Only suppliers present in phase 1 can advance to phase 2, and only those present in phase 2 can advance to phase 3.
Ultimately, the Contracting Authority should seek to have at least two successful solutions able to enter the market.
The exact number of suppliers needed for the initial phase 1 cohort is
if the technical challenge is very difficult, or the sector is very prone to low start-up innovation type success rates, then there is likely to be a number of suppliers not able to progress due to failure.
if it is likely that the need can be met rather easily by suppliers, then the Contracting Authority may decide to reduce the allocated time for each phase; and, they may also choose to reduce the number of suppliers contracted to deliver in each phase.
if the need is very challenging and complex, then the challenge to suppliers may be significant.
In such circumstances, and in order to reduce risk, the Contracting Authority may choose to lengthen the allocated time for each phase and also to increase the number of suppliers contracted to deliver in each phase.
In order to estimate the overall amount of resources that can reasonably be spent on the PCP, the Contracting Authority should create a Business Case before starting a PCP to answer the question:
“What percentage of the estimated economic value that the innovation can bring to the public authority – in terms of cost saving and/or public service quality improvement - can the public purchaser afford to spend on the development of solutions that are needed to realize this innovation, given the R&D risk of that particular project and the time it takes for the R&D trajectory?"
-Commission Staff Working Document SEC(2007)1668 p.5
Business Case Structure:
the 'what to do'
Rapid thought small-group exercise -
Break into groups of 2-3 people
minutes to draft as much as possible
Do first Section and then return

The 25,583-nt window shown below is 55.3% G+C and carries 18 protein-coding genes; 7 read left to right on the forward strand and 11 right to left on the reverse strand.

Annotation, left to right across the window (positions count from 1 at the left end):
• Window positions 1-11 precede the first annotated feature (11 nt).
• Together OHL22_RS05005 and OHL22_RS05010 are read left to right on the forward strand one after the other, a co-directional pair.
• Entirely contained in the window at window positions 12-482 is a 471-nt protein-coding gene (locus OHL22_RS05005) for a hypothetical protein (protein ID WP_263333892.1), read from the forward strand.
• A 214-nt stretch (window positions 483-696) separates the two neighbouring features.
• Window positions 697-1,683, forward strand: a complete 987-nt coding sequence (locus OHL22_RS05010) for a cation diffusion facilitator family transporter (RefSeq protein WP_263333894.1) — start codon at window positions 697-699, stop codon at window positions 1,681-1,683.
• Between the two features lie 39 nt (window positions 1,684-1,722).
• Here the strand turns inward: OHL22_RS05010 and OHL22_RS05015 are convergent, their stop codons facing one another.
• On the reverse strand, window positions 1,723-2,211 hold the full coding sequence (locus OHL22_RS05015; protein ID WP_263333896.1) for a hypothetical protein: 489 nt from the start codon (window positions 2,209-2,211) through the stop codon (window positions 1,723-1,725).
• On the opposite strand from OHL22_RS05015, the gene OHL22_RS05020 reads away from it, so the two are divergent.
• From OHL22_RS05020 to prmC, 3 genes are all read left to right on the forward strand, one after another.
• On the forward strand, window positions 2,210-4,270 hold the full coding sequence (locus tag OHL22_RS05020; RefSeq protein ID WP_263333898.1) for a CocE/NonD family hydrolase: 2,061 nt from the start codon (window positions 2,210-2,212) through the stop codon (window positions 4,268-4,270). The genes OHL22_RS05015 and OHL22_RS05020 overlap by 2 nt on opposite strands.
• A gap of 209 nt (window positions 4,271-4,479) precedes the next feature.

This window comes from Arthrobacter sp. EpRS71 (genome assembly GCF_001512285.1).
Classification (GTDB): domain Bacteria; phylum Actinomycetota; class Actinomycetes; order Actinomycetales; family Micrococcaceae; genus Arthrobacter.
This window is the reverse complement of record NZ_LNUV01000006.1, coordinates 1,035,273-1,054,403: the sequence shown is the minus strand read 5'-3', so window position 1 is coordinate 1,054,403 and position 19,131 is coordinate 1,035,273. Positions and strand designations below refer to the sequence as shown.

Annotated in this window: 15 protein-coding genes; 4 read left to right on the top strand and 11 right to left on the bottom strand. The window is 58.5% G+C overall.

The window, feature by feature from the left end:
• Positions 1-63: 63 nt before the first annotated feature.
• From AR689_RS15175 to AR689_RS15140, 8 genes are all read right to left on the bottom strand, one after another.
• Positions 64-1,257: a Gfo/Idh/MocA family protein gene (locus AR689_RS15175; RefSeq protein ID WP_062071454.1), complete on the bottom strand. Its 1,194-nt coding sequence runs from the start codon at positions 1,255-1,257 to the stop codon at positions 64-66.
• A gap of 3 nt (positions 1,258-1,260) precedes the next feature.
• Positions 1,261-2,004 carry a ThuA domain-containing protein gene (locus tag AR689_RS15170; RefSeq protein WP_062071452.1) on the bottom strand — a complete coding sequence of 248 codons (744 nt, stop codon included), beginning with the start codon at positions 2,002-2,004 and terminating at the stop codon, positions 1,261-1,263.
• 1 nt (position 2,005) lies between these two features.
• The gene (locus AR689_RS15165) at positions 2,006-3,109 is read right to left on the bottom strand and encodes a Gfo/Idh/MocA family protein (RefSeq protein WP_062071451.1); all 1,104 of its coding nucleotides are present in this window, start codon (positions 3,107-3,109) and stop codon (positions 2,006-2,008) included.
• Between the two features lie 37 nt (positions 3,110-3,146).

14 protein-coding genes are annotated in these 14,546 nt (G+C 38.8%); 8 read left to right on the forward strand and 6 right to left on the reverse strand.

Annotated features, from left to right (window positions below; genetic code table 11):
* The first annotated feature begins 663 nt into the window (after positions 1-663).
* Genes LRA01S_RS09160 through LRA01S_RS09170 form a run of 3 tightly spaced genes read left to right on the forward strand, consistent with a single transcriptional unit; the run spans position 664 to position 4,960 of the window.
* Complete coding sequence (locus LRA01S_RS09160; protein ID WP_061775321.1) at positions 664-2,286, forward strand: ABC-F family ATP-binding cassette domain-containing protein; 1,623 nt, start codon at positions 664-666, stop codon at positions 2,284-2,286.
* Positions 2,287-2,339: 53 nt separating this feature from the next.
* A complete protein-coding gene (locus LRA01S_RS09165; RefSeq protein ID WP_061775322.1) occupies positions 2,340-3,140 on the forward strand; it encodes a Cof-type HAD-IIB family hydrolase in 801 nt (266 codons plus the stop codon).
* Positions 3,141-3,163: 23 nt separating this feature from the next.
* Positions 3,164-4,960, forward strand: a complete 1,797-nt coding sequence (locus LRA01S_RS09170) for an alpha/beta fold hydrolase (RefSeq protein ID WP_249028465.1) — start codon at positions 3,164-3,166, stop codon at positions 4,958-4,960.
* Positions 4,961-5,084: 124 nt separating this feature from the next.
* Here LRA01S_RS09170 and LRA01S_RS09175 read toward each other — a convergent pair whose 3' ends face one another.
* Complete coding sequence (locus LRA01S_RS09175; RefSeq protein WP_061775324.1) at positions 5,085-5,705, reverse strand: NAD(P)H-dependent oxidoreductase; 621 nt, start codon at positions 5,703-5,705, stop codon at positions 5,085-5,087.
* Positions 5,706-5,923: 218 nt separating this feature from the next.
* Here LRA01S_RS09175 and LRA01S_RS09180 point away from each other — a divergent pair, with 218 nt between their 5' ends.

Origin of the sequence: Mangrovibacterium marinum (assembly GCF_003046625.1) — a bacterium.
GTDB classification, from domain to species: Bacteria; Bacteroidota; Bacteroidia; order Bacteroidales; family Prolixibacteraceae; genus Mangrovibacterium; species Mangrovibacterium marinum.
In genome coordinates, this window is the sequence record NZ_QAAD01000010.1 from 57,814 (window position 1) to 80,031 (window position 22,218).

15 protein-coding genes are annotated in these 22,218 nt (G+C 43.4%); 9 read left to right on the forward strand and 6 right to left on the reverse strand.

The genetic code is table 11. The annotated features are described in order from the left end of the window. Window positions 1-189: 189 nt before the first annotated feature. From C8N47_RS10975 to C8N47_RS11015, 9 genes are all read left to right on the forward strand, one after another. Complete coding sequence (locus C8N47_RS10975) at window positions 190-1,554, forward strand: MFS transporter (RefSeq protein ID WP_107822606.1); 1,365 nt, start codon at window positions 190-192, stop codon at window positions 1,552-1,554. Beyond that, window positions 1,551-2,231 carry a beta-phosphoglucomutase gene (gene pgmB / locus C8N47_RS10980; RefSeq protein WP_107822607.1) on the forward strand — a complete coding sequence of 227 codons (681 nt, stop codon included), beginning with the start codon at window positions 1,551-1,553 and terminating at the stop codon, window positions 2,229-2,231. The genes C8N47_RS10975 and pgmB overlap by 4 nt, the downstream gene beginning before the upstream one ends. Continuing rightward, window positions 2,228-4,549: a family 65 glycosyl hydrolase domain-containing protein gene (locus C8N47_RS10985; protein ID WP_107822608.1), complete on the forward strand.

Context of PCP
A large part of the funding is coming from the EC and has an aim that is wider than fulfilling the needs of the cities, namely:
• creating/accelerating innovative solutions and
• stimulating the creation of a new market for the industry.
should be reflected in the business case.
PCP requires cooperation amongst stakeholders.
Recommendation to Contracting Authorities:
Create a decision making unit, comprising of all stakeholders for the project, what in Enigma
be the Steering Committee.
In PCP, most stakeholders have different interests or objections (if we look at Enigma’s deep dives; they are very diverse)
Cooperation can be enhanced by using the following techniques:
engaging key stakeholders optimally.
Inverted SCOTSMAN Analysis:
Business Case for PCP from perspective of the Contracting Authorities/Cities- which will include
Business Case/Opportunity for PCP Solution from the perspective of industry/supply chain
enables good management of joint PCP projects
very clear communication of requirements from Contracting Authorities:
lowers the barriers to entry into the PCP competition.
encourages more parties to compete with the right intentions.
(perspective of industry/supply chain)
• e.g. Are potential suppliers able to develop ideas for a step-change innovation that can meet the PCP outcome specification?
• e.g. Are potential suppliers aware of how PCP competitions support industry to develop R&D solutions for Contracting Authorities?
• e.g. Are potential suppliers able to make ideas new-to-the-market?
• e.g. Are potential suppliers aware of the PCP timescales?
• e.g. Do potential suppliers see the value of engaging in PCP, as developed solutions could be sold to many markets
• e.g. Do potential suppliers know what the budget allocations are for the PCP?
• e.g. Are potential suppliers aware of how they can develop and exploit IP emerging from PCP contracts?
• e.g. Are potential authorities aware that PCP contracts are issued to industry with the view that industry will develop new solutions to meet pressing societal needs?
This information is used to make a compelling invitation to compete in the PCP.
Suggest using trade association to test msg.
Why have a PCP
The main objective of a business case for PCP
is to assist contracting authorities/public procurers
in making informed decisions regarding
the viability of a proposed PCP project
Inverted SCOTSMAN Technique
(perspective of Contracting Authorities/Cities)
Are you aware of the PCP solution requirement?
Are you aware of how PCP competition will be run?
Are you aware that PCP requires a Step-change innovation?
Are you aware of the timescale for PCP?
Are you aware of the size of the PCP project?
• Is there a budget allocated?
• Do they have the authority to make the decision?
• Are you aware of all the need the PCP solution is targeting to solve?
SCOTSMAN areas map very well with PCP Business Case areas
As the value of the PCP service develops, the depth of the qualification should increase proportionally.
Remember that stakeholder management is an ongoing process. It is not a single event!